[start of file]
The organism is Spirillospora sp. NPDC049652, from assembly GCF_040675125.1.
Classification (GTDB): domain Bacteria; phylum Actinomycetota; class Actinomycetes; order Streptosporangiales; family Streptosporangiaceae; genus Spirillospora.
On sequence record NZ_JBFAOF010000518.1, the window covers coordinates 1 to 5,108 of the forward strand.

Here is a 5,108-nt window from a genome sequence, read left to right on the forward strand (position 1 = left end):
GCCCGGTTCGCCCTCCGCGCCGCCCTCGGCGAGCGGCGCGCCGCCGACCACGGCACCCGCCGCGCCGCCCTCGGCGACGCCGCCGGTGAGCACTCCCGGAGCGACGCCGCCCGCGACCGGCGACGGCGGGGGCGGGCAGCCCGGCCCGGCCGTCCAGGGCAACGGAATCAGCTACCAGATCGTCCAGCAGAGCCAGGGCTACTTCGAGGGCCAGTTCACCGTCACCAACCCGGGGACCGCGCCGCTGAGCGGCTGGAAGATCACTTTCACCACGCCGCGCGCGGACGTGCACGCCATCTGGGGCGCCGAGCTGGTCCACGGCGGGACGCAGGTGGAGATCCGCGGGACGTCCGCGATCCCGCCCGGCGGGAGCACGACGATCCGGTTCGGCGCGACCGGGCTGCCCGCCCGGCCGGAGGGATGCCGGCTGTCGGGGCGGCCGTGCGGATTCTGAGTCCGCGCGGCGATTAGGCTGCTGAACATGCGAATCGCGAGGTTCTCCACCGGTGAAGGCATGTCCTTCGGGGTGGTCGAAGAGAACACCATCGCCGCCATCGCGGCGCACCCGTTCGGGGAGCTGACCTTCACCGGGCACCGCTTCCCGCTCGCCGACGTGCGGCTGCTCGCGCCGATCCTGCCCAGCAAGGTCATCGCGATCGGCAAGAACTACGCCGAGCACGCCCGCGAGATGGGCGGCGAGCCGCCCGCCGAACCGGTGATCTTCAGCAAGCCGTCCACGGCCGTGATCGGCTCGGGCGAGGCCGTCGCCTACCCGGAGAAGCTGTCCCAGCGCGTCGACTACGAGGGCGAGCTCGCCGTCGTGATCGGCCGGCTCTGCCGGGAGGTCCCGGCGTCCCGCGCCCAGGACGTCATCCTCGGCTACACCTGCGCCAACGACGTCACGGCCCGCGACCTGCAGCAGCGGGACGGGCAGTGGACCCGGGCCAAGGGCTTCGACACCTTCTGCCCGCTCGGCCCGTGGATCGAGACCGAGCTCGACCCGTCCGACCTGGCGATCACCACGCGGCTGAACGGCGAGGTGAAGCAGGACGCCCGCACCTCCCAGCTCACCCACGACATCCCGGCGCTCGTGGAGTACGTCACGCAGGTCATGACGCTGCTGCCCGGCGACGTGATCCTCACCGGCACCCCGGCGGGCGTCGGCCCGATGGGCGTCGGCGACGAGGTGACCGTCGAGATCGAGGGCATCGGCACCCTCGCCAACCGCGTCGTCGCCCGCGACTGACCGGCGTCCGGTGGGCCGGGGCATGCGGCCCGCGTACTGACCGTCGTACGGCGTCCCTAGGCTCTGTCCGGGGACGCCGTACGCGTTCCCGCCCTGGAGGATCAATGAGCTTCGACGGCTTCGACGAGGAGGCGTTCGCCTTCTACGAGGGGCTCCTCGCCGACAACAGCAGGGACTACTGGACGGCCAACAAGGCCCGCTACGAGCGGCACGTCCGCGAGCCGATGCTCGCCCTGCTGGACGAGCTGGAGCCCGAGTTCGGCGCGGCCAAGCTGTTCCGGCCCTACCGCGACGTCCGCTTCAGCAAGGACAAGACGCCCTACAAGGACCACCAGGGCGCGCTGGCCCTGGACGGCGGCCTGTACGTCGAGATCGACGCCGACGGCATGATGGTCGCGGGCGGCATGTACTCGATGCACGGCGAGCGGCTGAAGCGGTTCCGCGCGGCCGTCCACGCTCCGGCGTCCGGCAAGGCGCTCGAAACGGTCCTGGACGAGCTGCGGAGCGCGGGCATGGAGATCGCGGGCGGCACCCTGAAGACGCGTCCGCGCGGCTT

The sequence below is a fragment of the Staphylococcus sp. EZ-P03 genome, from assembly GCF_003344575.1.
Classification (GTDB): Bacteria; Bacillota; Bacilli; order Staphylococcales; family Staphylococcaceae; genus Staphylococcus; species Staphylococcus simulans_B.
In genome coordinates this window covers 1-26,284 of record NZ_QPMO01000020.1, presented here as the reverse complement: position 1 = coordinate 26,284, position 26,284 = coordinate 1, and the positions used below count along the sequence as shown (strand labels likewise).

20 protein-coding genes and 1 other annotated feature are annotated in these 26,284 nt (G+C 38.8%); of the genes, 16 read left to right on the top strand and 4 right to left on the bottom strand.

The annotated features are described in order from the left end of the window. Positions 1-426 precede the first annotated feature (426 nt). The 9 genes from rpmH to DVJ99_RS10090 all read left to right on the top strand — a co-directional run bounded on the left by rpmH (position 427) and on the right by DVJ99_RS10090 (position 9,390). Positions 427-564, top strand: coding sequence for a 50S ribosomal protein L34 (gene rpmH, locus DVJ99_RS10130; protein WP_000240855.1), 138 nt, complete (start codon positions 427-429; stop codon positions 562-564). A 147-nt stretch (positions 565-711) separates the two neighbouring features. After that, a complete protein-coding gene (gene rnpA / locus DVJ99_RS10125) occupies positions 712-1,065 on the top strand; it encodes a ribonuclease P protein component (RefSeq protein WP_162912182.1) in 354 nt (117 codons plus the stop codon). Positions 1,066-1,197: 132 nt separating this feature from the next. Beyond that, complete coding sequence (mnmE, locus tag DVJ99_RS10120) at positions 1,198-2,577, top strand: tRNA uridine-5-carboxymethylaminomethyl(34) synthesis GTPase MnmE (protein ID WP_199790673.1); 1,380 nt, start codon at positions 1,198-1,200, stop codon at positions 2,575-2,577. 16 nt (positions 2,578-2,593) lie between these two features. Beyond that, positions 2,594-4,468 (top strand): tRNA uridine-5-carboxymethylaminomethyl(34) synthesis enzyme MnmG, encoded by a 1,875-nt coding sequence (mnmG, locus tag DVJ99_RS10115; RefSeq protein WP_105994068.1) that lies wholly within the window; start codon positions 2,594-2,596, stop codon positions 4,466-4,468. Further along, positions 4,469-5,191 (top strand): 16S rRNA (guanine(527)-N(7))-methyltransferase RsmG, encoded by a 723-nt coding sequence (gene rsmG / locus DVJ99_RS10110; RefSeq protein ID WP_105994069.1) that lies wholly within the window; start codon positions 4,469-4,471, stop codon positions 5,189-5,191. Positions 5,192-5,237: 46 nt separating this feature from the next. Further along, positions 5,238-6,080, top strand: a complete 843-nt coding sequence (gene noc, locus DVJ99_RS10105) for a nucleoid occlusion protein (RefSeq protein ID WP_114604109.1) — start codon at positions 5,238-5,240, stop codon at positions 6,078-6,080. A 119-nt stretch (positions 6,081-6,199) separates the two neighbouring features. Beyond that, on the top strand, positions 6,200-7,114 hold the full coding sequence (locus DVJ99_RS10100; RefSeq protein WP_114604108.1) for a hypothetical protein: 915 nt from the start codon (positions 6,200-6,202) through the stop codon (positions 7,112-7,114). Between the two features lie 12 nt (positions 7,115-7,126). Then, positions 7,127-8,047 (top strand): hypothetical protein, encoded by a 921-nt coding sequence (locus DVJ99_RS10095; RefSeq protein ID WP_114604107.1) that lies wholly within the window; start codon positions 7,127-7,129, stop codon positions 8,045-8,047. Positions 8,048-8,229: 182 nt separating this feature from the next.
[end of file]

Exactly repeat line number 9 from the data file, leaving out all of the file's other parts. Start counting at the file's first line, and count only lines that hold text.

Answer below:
20 protein-coding genes and 1 other annotated feature are annotated in these 26,284 nt (G+C 38.8%); of the genes, 16 read left to right on the top strand and 4 right to left on the bottom strand.